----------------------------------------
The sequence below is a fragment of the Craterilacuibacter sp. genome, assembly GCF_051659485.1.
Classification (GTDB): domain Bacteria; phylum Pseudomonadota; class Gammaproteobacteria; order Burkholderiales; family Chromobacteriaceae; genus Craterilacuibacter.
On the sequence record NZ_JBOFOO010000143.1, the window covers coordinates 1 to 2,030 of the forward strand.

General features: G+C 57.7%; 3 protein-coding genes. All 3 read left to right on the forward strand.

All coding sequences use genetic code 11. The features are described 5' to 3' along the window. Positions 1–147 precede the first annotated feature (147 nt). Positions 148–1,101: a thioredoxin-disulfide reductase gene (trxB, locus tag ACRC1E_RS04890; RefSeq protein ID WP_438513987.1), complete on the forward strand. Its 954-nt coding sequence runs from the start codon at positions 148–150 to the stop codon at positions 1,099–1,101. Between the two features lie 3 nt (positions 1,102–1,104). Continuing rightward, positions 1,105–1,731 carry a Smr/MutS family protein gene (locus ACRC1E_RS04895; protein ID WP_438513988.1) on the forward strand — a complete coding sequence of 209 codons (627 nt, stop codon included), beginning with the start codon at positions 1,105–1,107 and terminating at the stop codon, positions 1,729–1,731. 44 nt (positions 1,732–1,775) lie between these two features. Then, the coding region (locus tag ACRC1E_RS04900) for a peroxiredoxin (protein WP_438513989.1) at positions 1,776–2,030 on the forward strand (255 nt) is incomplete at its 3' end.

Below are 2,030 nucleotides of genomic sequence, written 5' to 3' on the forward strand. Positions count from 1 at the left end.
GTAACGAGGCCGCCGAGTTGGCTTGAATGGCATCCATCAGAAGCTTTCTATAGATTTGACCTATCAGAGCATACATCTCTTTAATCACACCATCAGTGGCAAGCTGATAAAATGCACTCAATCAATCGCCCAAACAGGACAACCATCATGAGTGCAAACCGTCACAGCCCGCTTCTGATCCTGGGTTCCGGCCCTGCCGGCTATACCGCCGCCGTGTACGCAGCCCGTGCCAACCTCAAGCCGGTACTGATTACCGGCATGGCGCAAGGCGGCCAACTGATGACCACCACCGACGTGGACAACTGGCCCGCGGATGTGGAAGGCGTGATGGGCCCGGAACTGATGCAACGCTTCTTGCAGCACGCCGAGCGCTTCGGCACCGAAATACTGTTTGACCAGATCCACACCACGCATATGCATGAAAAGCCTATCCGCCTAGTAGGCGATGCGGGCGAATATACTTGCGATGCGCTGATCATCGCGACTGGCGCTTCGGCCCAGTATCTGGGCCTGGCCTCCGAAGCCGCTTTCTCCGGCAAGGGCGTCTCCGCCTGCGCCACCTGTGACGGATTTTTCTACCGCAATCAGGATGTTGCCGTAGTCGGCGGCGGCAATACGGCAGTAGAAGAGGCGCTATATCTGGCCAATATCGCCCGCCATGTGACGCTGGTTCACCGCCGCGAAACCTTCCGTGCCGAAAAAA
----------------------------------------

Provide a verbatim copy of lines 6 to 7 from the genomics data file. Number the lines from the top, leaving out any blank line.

Below are 2,030 nucleotides of genomic sequence, written 5' to 3' on the forward strand. Positions count from 1 at the left end.
GTAACGAGGCCGCCGAGTTGGCTTGAATGGCATCCATCAGAAGCTTTCTATAGATTTGACCTATCAGAGCATACATCTCTTTAATCACACCATCAGTGGCAAGCTGATAAAATGCACTCAATCAATCGCCCAAACAGGACAACCATCATGAGTGCAAACCGTCACAGCCCGCTTCTGATCCTGGGTTCCGGCCCTGCCGGCTATACCGCCGCCGTGTACGCAGCCCGTGCCAACCTCAAGCCGGTACTGATTACCGGCATGGCGCAAGGCGGCCAACTGATGACCACCACCGACGTGGACAACTGGCCCGCGGATGTGGAAGGCGTGATGGGCCCGGAACTGATGCAACGCTTCTTGCAGCACGCCGAGCGCTTCGGCACCGAAATACTGTTTGACCAGATCCACACCACGCATATGCATGAAAAGCCTATCCGCCTAGTAGGCGATGCGGGCGAATATACTTGCGATGCGCTGATCATCGCGACTGGCGCTTCGGCCCAGTATCTGGGCCTGGCCTCCGAAGCCGCTTTCTCCGGCAAGGGCGTCTCCGCCTGCGCCACCTGTGACGGATTTTTCTACCGCAATCAGGATGTTGCCGTAGTCGGCGGCGGCAATACGGCAGTAGAAGAGGCGCTATATCTGGCCAATATCGCCCGCCATGTGACGCTGGTTCACCGCCGCGAAACCTTCCGTGCCGAAAAAA